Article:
13. savagewind

    savagewind Something, not nothing
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    I can't agree with you there. Heaven is to know God and to be happy with peace and harmony so a person can't make their own peace and harmony with God. Peace and harmony must go two ways.
    With anyone it must be two ways.
     
  14. rusra02

    rusra02 Well-Known Member
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    I do not believe the Bible teaches God sends unbelievers to hellfire to be tortured forever. That slander of God has turned many away from the true God. (Romans 6:23)
    Regarding righteousness and salvation from works of the Law of Moses,
    Romans 3:20-24 affirm: "Therefore, no one will be declared righteous before him by works of law, for by law comes the accurate knowledge of sin. But now apart from law God’s righteousness has been revealed, as the Law and the Prophets bear witness, yes, God’s righteousness through the faith in Jesus Christ, for all those having faith. For there is no distinction. For all have sinned and fall short of the glory of God, and it is as a free gift that they are being declared righteous by his undeserved kindness through the release by the ransom paid by Christ Jesus."
    As the Bible explains, neither Jews nor non-Jews can gain life through keeping the Law of Moses. God's provision to save us is the ransom paid by Jesus Christ; we can never earn salvation through good works nor by keeping the Law of Moses, IMO. (Galatians 2:16)
     
  15. Ben Avraham

    Ben Avraham Well-Known Member

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    You have all the right in the world to your opinion. I believe 100% that we can make our own peace and harmony with God. I think you still do not understand the power of Freewill. According to Prophet Isaiah in 1:18,19 it is entirely up to us to exercise our Freewill to set things right with God or not. Or according to Jesus himself, to listen to "Moses" aka the Law. (Luke 16:29-31)
     
    #15 Ben Avraham, Oct 25, 2016
    Last edited: Oct 25, 2016
  16. savagewind

    savagewind Something, not nothing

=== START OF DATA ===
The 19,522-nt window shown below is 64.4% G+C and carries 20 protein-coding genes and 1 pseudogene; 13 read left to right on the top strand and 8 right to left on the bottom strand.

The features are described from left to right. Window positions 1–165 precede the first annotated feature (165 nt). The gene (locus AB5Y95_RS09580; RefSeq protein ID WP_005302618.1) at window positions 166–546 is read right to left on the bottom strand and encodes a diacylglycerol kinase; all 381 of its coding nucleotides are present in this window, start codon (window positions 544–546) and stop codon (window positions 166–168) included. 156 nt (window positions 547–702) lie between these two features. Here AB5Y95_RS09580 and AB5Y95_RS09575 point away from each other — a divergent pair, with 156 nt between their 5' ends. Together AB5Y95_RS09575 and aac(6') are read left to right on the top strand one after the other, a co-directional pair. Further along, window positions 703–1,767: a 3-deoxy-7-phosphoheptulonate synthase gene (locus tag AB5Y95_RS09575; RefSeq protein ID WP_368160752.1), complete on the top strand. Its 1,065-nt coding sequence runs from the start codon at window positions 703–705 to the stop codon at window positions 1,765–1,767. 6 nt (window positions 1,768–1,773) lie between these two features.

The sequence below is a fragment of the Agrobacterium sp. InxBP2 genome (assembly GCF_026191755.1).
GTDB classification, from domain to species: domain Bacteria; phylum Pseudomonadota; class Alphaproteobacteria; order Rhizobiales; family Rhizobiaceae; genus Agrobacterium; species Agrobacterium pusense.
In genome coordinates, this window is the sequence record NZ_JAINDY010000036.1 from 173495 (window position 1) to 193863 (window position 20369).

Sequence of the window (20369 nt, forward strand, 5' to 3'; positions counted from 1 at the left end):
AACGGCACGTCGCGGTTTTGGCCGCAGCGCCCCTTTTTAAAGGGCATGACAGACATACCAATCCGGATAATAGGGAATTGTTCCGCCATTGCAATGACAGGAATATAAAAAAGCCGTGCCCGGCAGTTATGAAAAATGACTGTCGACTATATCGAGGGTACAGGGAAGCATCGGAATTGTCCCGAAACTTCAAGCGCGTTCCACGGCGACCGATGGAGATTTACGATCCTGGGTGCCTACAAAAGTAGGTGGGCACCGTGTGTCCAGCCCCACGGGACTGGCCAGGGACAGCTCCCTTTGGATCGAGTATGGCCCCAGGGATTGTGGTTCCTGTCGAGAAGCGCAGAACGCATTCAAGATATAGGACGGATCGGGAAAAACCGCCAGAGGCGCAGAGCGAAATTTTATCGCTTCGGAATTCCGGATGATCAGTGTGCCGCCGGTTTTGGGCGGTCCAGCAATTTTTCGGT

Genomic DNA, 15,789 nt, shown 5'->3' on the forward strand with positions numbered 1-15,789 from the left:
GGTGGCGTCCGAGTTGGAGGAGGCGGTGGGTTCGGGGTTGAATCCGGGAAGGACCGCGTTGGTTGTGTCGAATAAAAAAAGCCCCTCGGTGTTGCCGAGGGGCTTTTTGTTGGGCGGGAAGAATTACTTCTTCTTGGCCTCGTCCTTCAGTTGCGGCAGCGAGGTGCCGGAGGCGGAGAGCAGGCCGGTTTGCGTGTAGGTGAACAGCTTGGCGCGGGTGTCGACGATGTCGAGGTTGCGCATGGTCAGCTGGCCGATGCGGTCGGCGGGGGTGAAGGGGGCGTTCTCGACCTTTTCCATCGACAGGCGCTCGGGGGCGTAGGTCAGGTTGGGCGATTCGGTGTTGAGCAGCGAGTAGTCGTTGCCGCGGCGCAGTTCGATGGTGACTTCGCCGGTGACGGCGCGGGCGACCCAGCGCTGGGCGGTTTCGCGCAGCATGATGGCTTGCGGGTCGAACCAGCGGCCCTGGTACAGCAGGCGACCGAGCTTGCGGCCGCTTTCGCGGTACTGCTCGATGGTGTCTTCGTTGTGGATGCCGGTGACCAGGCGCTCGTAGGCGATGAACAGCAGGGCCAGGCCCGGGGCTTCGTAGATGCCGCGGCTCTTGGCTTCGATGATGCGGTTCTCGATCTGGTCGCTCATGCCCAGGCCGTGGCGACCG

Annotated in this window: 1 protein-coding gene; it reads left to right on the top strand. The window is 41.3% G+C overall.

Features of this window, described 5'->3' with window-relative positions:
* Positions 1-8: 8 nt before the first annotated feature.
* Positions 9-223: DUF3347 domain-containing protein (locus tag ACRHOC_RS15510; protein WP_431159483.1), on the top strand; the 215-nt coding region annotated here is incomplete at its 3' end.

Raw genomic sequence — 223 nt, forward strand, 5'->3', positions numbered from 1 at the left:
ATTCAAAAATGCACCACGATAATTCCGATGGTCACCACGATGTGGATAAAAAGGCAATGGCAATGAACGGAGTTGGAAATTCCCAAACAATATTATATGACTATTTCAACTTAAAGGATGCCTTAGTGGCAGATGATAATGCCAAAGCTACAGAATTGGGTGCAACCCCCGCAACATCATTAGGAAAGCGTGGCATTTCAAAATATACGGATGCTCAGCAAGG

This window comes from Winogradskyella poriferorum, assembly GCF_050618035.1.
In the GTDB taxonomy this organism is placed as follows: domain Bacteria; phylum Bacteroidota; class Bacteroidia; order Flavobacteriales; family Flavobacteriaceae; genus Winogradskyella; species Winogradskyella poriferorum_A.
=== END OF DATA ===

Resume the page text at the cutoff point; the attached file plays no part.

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    What I meant was God has to AGREE with your idea of peace and harmony.
     
  17. Ben Avraham

    Ben Avraham Well-Known Member

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    No, God does not have to any thing. That is also up to us to gain His favor by obeying His Law.
    God's favor is conditional to our obedience to His Law.
     
  18. Hawkins

    Hawkins Well-Known Member

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    To give you the big picture,

    God's plan, as He gradually reveals to humans, is to build an eternity we call Heaven for His creatures such as the angels and humans living with Him forever. However God hates something which we call sin. God is said to be completely sin incompatible. Law is thus set up to address what a sin is, so that if any entities with freewill chooses to break the Law in a specified period of time then he's disqualified to enter the final Heaven. That's why there's a Final Judgment to legitimately and openly bring those qualified to Heaven. That's when the New Heaven and New earth starts to run.

    However under the influence of Satan, the first lineage of humans sinned when put in Eden (a place inside God's realm). Since then humans are driven out of God's realm, living in the current planet earth where Satan is literally said to be the god of this world. When humans are no longer inside God's realm, with Satan's influence being much stronger, no human can thus enter the final heaven by abiding the Law. This point is proven (by God) so it came the story of Noah. God's purpose for humans (to live the eternal Heaven) was defeated. Humans as a whole will fail the final judgment of God's Law. Thus the existence of earth serves no purpose but a pool of sins which God hates. It's thus time to destroy this pool of sins once and for all (by water).